Favorite Things: A Rectangular Tart Pan

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You know I am a fan of removable-bottom tart pans of every shape and size. When I bought the rectangular pan years ago, I envisioned a whole array of adorable, beautiful oblong tarts served up to my friends and family. I thought of roasted tomato tarts, berry tarts, even cold veggie tarts cut in narrow wedges as appetizers. If Pinterest had been around, I would have been in rectangular tart-pan Big Ideas heaven.

Yet, like one is wont to do on Pinterest, where one can get so lost in a sea of eye candy and ideas that one never actually…acts…I clearly got lost in tart dreams never brought to fruition. This tart pan, the shape that I love, has been home to just one extraordinary tart recipe, made enough times over and over again to give the pan bottom its homey, homely patina.

This tart, my favorite of all favorite plum tarts, has to be in the rectangle shape. It just does. You can feel free, as I know you do, to use a round tart pan, or a square. You can refuse to make the tart at all, shaking your head as you mutter “special equipment” (but that would be a mistake…it’s so very good).

Me, I’m sticking to making my Italian plum tarts in the rectangle. I like the way the plums fit perfectly, two by two, all the way down the pan. I like how the slices contain the perfect equilibrium of plum halves, filling, and crust. You’ll see, it’s an OCDers dream.

If you have no tart pan and don’t ban recipes that ask (not require, but ask ever so sweetly) for special equipment in the kitchen,  you can add one to your stash for less than $20 here, or here, or here.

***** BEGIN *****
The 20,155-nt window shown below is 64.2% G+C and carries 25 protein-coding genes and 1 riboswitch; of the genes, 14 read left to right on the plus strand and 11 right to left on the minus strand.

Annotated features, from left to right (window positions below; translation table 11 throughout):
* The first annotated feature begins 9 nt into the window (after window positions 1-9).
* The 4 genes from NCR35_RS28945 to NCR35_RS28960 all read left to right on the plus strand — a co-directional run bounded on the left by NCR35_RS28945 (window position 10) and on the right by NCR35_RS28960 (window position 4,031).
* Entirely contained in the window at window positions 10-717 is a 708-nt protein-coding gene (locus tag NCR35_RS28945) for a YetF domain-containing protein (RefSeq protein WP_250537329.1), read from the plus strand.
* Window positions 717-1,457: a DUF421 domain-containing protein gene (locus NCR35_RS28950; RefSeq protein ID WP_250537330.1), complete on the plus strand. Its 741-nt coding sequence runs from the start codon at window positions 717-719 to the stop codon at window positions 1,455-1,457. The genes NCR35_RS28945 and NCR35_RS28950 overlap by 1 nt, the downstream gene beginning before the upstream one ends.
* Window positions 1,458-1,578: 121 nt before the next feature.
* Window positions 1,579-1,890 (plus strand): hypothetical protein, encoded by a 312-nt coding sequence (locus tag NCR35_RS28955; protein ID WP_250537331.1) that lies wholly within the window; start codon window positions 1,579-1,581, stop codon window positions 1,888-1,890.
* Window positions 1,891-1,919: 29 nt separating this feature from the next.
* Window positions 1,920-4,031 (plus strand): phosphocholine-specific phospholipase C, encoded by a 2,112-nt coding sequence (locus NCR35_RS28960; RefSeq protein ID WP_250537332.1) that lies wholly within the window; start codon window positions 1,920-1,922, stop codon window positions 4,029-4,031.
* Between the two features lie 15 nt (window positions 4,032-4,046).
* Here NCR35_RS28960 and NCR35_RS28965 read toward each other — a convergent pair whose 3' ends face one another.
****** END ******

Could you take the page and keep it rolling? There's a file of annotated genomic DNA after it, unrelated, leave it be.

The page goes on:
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  1. Ardella M Simacek says:

    Do you have some desert recipes that I can use in my oblong tart pan. I only have one pear recipe and the mixture usually cooks over the edge of the pan. I would like some other recipes maybe like bars or such. I am not sure how much the pan holds as it seems small for most regular recipes. Would it be equal to an eight or nine inch pan or a regular pie pan?

    1. Maureen Abood says:

      Try my plum tart recipe! It’s here.

  2. Laura says:

    Maureen – I also love tart pans – I have different sizes and shapes – they are sooo elegant. Now that the weather is cooling down, I’ll need to buy some fruit and make some tarts. Thanks for the reminder 🙂

  3. Patti says:

    I am a fan of YOU!! Keep all of the lovely, sweet and heart filled words coming. They bring us all home. xoxoxox Patreez

  4. Father Raphael says:

    Dera Maureen
    God bless you.

    Thank you for maintaining the integrity of your blog.
    In searching I couldn’t find your recipe for hushwee but it seems I’ve seen it before. Nevertheless, I wanted to see if you or your mother added very small bits of gizzard and/or liver to the meat, as my mother did. Her hushwee was incredible to say the least.

    +Father Raphael

    1. Maureen Abood says:

      Hello and thank you so much–sorry about the search problem! Here is the hushwe:. We have not made the hushwe with liver or gizzard, but that sounds delicious. I will try it!

      1. Father Raphael says:

        As you know both chicken gizzards and livers have lots of flavor but her use of one or both, I can’t remember which, were indistinguishable from the pieces of lamb or beef because they were so very small. In my opinion they acted like a flavoring rather than an ingredient. Also, unlike almost every Lebanese cooks in town, I do not remember her using chicken in the hushwe. Nevertheless, thank you for responding and a tasteful (no pun intended) blog.

        I might add another treat my mother made. Growing up I preferred Kibbee bi Saniyi over Kibbee Neeyee. However, when mom would slowly cook down pieces of from the lamb (leg I think), I suppose it was a form of Demee, she placed a small bowl of it hot in the middle of the table so we could scoop a balkowm of kibbee neeyee and press into the hot Demee. The result? Wow! From then on I ate Kibbee Neeyee.